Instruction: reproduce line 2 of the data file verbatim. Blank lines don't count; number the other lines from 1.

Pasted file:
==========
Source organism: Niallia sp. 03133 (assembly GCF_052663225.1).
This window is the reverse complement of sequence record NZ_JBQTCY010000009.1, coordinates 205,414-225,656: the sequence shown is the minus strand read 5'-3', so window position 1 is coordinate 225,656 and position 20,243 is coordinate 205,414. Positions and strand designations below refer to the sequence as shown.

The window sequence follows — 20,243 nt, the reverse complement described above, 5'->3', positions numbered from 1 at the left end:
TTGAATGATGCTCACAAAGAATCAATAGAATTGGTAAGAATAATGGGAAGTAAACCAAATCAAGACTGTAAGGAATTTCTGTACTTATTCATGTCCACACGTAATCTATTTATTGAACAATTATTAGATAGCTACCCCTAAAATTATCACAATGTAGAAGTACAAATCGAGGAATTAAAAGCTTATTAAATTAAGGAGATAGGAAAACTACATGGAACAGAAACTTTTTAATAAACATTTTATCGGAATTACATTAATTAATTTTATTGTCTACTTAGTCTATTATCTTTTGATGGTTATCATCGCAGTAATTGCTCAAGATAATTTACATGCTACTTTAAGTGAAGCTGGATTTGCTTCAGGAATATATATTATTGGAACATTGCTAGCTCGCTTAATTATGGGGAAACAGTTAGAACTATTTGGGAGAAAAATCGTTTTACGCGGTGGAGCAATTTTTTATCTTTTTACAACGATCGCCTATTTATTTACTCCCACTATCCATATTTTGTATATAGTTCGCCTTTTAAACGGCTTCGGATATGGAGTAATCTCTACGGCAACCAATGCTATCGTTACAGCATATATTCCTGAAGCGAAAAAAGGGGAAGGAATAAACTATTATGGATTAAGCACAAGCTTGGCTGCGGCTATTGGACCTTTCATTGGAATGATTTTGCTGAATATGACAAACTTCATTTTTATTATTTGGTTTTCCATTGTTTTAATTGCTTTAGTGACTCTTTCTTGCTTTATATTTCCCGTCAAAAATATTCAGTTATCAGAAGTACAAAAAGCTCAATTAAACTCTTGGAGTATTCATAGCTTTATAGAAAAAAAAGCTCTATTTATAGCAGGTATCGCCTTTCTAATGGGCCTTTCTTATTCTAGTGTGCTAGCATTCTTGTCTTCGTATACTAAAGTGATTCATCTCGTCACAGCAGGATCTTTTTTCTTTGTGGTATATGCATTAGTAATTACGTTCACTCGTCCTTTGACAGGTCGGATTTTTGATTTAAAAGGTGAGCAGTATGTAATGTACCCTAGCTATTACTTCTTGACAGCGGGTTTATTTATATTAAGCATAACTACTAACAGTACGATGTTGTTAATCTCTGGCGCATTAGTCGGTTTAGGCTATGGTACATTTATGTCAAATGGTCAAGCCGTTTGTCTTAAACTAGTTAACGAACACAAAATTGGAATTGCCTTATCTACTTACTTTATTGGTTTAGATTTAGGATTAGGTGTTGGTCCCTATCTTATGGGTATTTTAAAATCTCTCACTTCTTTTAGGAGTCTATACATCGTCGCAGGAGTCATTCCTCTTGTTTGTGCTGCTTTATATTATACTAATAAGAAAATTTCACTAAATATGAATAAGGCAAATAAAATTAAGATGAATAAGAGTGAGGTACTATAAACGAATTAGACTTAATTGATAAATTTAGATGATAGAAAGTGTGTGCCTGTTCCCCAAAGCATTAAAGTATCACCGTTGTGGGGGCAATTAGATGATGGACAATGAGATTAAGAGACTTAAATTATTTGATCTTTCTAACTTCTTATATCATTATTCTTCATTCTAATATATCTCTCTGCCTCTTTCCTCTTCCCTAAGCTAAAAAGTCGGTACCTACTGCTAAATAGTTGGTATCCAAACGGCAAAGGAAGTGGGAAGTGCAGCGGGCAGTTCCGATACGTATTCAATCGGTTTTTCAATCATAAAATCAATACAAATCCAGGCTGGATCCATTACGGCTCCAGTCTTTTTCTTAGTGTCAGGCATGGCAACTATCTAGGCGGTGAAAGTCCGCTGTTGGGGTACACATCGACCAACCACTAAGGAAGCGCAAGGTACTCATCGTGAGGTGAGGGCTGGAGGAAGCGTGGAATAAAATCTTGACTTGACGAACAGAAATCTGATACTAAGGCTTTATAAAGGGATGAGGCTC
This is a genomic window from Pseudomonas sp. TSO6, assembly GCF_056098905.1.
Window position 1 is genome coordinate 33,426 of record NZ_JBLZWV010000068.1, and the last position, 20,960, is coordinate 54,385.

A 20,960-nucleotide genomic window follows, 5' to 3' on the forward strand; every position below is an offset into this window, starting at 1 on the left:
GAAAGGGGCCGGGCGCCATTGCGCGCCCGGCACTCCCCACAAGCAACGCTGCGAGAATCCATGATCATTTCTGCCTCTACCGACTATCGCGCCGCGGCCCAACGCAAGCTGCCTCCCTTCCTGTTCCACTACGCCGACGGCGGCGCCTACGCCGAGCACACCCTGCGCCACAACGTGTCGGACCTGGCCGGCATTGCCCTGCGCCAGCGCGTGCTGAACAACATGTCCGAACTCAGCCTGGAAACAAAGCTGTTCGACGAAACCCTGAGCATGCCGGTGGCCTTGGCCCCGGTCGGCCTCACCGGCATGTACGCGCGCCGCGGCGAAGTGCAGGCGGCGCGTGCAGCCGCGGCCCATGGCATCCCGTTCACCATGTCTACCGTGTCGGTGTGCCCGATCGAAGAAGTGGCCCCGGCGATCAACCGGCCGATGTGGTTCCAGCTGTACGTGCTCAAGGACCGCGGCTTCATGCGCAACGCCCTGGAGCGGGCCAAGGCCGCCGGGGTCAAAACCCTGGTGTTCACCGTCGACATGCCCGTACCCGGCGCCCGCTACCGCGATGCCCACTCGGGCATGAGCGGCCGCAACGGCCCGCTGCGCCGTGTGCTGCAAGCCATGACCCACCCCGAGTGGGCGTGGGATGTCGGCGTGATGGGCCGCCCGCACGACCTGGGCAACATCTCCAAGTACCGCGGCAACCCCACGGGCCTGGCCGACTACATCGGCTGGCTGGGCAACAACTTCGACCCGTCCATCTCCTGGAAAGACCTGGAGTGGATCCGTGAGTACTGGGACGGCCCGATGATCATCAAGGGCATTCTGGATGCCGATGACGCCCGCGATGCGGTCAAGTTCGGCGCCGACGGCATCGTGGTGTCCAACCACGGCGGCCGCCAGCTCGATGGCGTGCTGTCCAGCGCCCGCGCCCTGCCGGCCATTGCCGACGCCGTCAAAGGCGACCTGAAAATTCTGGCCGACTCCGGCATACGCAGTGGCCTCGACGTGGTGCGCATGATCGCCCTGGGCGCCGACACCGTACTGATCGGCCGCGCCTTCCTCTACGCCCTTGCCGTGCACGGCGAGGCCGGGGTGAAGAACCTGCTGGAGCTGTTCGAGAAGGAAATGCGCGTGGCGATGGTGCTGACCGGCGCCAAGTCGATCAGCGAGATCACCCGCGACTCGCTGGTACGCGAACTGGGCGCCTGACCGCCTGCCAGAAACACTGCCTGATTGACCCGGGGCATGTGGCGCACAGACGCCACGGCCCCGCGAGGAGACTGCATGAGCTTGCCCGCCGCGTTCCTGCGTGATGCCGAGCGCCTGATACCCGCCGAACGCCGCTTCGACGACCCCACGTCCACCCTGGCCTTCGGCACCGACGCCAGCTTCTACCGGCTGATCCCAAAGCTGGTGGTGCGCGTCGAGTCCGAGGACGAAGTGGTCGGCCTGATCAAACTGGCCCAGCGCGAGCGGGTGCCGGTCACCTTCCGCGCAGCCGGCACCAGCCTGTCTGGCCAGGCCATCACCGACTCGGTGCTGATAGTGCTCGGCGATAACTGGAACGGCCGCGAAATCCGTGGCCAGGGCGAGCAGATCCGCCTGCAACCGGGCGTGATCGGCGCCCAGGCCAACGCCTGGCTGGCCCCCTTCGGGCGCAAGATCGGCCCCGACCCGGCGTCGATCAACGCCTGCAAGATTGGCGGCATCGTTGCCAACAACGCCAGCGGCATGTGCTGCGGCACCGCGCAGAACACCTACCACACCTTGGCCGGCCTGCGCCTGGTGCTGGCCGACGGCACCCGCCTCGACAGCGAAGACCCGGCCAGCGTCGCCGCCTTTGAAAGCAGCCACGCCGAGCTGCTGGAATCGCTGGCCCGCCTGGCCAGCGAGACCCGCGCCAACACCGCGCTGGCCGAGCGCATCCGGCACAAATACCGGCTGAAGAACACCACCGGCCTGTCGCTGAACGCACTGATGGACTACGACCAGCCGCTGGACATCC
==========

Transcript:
This window is the reverse complement of sequence record NZ_JBQTCY010000009.1, coordinates 205,414-225,656: the sequence shown is the minus strand read 5'-3', so window position 1 is coordinate 225,656 and position 20,243 is coordinate 205,414. Positions and strand designations below refer to the sequence as shown.